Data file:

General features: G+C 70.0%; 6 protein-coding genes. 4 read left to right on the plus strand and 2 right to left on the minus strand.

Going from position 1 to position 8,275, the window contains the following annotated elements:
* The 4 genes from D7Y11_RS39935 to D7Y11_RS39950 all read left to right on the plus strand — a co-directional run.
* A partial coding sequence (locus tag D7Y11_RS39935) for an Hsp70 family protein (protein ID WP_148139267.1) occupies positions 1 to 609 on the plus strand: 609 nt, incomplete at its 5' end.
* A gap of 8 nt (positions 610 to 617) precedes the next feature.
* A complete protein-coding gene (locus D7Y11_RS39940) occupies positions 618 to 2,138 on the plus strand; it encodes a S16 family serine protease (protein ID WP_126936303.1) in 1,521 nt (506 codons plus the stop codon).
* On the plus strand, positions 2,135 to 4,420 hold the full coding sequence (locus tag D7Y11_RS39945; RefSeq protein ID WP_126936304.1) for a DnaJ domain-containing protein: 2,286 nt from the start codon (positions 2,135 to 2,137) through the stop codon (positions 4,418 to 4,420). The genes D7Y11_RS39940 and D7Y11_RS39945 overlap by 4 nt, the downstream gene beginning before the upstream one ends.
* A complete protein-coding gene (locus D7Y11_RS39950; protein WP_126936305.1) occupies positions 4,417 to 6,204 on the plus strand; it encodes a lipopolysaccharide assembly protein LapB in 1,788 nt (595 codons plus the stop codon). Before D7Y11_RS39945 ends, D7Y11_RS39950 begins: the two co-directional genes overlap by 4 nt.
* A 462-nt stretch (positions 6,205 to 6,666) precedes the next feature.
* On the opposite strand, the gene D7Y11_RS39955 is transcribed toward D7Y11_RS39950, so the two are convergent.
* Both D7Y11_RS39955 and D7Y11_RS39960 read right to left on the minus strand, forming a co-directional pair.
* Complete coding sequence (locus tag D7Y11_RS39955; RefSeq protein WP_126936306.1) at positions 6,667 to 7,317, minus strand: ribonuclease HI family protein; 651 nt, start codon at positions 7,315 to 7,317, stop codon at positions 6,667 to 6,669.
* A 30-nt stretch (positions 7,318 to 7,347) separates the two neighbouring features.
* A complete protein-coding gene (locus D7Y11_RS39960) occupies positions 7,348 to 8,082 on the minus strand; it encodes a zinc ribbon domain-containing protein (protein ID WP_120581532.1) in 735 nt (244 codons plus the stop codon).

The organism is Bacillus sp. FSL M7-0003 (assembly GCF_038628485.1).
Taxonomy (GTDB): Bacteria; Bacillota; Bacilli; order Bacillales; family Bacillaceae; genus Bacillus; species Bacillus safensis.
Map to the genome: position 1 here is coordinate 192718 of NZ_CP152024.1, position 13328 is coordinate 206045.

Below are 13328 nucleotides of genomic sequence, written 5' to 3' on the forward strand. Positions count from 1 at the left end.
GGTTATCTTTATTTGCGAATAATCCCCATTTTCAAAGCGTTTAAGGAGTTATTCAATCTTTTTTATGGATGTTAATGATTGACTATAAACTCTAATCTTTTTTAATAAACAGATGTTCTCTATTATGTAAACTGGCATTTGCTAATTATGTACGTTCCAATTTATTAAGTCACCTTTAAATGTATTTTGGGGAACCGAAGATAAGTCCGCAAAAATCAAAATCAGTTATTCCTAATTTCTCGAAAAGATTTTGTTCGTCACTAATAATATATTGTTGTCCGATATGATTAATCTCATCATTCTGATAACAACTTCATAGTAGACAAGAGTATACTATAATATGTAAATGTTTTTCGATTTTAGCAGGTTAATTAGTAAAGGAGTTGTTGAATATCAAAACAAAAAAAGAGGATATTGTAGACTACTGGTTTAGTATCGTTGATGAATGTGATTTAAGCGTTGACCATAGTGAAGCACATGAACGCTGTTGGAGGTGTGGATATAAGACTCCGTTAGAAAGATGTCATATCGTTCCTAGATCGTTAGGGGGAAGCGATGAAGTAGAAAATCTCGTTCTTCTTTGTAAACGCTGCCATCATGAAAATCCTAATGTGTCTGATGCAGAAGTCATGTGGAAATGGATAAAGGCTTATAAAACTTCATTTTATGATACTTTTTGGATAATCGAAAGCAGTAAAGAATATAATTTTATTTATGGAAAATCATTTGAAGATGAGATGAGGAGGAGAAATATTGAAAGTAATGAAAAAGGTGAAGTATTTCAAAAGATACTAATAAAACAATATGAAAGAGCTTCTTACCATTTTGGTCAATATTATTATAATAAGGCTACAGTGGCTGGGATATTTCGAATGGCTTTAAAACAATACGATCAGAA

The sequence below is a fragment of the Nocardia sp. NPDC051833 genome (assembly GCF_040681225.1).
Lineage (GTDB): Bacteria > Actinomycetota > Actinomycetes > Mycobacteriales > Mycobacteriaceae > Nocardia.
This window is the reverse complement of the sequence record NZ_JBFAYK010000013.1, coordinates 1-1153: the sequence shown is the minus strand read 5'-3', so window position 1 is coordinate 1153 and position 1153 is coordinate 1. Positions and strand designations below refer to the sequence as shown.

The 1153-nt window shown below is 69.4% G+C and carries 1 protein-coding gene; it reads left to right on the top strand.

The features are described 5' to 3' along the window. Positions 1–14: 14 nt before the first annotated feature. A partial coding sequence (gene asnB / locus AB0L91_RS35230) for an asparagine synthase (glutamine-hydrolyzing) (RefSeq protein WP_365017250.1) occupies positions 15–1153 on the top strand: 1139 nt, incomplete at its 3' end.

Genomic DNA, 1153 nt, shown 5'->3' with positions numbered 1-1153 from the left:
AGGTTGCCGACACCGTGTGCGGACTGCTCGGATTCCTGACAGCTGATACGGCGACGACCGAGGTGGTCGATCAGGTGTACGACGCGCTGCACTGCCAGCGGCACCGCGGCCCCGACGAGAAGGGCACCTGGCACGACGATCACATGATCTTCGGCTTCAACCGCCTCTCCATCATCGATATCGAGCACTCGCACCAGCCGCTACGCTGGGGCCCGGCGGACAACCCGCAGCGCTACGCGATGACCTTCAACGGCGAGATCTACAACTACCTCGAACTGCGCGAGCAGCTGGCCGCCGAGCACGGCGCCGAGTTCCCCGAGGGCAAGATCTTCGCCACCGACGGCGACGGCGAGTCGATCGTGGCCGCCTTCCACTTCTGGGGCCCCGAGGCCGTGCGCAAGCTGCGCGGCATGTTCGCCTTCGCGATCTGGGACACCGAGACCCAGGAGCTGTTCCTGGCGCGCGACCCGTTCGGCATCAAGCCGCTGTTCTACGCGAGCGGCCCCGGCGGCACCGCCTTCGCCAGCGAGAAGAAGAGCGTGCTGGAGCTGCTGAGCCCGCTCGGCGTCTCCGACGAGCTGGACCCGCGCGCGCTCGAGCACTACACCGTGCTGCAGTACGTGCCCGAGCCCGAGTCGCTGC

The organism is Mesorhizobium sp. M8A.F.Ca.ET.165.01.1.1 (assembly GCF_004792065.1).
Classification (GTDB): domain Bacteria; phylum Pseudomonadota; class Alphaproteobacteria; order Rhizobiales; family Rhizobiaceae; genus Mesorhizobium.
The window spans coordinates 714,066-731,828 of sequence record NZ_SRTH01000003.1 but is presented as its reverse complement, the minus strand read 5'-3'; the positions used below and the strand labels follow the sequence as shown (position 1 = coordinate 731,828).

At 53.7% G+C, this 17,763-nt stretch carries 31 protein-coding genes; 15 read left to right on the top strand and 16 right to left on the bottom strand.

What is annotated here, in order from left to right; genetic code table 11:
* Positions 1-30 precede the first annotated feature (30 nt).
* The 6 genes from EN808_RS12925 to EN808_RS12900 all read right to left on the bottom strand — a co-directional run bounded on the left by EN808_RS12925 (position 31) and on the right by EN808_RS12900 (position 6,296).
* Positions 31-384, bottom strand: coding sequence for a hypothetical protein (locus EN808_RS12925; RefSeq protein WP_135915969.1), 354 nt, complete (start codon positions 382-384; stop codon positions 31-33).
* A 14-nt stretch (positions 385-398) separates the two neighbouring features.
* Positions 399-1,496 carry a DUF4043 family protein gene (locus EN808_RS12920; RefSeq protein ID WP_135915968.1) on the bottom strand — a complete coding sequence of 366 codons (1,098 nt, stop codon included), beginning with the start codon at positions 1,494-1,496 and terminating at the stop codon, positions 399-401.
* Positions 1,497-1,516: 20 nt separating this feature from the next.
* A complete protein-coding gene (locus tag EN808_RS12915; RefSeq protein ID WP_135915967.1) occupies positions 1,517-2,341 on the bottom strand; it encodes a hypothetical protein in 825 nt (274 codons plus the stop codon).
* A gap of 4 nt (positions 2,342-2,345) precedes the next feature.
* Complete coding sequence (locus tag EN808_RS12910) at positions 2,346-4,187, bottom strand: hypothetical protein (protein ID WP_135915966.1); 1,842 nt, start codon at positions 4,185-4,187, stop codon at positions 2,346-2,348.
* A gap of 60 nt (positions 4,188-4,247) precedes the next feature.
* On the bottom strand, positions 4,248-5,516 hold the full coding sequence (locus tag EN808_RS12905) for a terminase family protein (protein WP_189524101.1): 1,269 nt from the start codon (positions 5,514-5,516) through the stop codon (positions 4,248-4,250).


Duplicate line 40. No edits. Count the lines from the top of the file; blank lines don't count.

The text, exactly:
* Complete coding sequence (locus tag EN808_RS12910) at positions 2,346-4,187, bottom strand: hypothetical protein (protein ID WP_135915966.1); 1,842 nt, start codon at positions 4,185-4,187, stop codon at positions 2,346-2,348.